Charles replied that his mother “felt deeply, I know, the importance of the role she herself played in bringing together those whom history had separated and in reaching out to make possible the healing of long-lasting wounds. date”.

He said he would be inspired by his mother’s “shining example” and “seek out the welfare of all people in Northern Ireland”.

Yet not everyone welcomed the new king.

On Falls Road in Belfast, a nationalist stronghold, several walls are decorated with murals of Bobby Sands, an IRA member who died during a prison hunger strike in 1981, and others killed in the Troubles.

“No, he is not our king. Bobby Sands was our king here,” said 52-year-old Bobby Jones. “Queen has never done anything for us. Never done. No member of the royal family does.

Later, Charles and politicians from Northern Ireland are due to attend a ‘reflective service’ for the Queen at St Anne’s Cathedral in Belfast.

The president and prime minister of the neighboring Republic of Ireland are also due to attend, despite strained relations between Dublin and London over Brexit. Since Britain left the European Union in 2020, the UK and EU have been squabbling over trade rules for Northern Ireland, the only part of the UK that shares a border with a member of the block.

On Monday evening, Charles and his siblings Anne, Andrew and Edward briefly watched around their mother’s flag-draped coffin in St. Giles Cathedral as members of the public filed past.

The next morning, a man in a suit adorned with medals stood silently, bowed his head, and walked away. A woman wiped her tears with a handkerchief. Another woman with two young children in school uniform walked slowly past the coffin.

In the line of mourners outside the cathedral in the historic heart of Edinburgh, Sheila McLeay called the Queen a “wonderful ambassador for our country”.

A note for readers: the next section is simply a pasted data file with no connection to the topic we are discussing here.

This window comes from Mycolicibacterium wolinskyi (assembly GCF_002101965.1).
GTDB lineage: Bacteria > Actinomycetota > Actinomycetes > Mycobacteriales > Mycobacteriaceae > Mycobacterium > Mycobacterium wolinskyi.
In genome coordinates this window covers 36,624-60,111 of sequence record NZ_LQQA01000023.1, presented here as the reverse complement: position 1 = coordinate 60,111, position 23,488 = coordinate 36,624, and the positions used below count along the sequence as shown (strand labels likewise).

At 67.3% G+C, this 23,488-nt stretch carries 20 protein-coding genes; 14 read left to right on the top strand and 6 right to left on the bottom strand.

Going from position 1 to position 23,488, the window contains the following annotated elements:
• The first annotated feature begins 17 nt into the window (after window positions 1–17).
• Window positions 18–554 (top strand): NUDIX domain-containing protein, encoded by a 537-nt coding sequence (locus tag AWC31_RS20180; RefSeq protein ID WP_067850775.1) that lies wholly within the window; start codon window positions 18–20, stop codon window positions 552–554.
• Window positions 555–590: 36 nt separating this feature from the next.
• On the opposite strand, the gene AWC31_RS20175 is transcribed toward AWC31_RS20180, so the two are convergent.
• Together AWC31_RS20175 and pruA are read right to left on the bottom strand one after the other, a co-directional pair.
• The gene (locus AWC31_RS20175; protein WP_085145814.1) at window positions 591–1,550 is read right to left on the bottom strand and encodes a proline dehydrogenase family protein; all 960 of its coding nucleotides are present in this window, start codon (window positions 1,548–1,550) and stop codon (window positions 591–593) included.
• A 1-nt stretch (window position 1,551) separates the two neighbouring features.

“She was such an example to all of us. She was dignified. She was righteous, she was beautiful inside and out. And I’ve known her all my life. , she added.

The Queen’s coffin was due to leave Scotland later on Tuesday to be transported back to London and taken to her official London home, Buckingham Palace. On Wednesday, he will drive through central London on his way to Parliament, where the Queen will remain in state until her funeral at Westminster Abbey on Monday. Hundreds of thousands of people are expected to line up to pay their last respects at the coffin.

The Royal Air Force C-17 Globemaster which will carry the coffin was used to evacuate people from Afghanistan and to bring humanitarian aid and weapons to Ukraine after the Russian invasion, the Chief Marshal of British air Sir Mike Wigston.

Early Tuesday, dozens of workers cleared trash and weeds from the road to the airbase where the plane carrying the coffin will land.

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Lawless and Corder reported from London.

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Follow AP’s stories of the deaths of Queen Elizabeth II and the British Royal Family on https://apnews.com/hub/queen-elizabeth-ii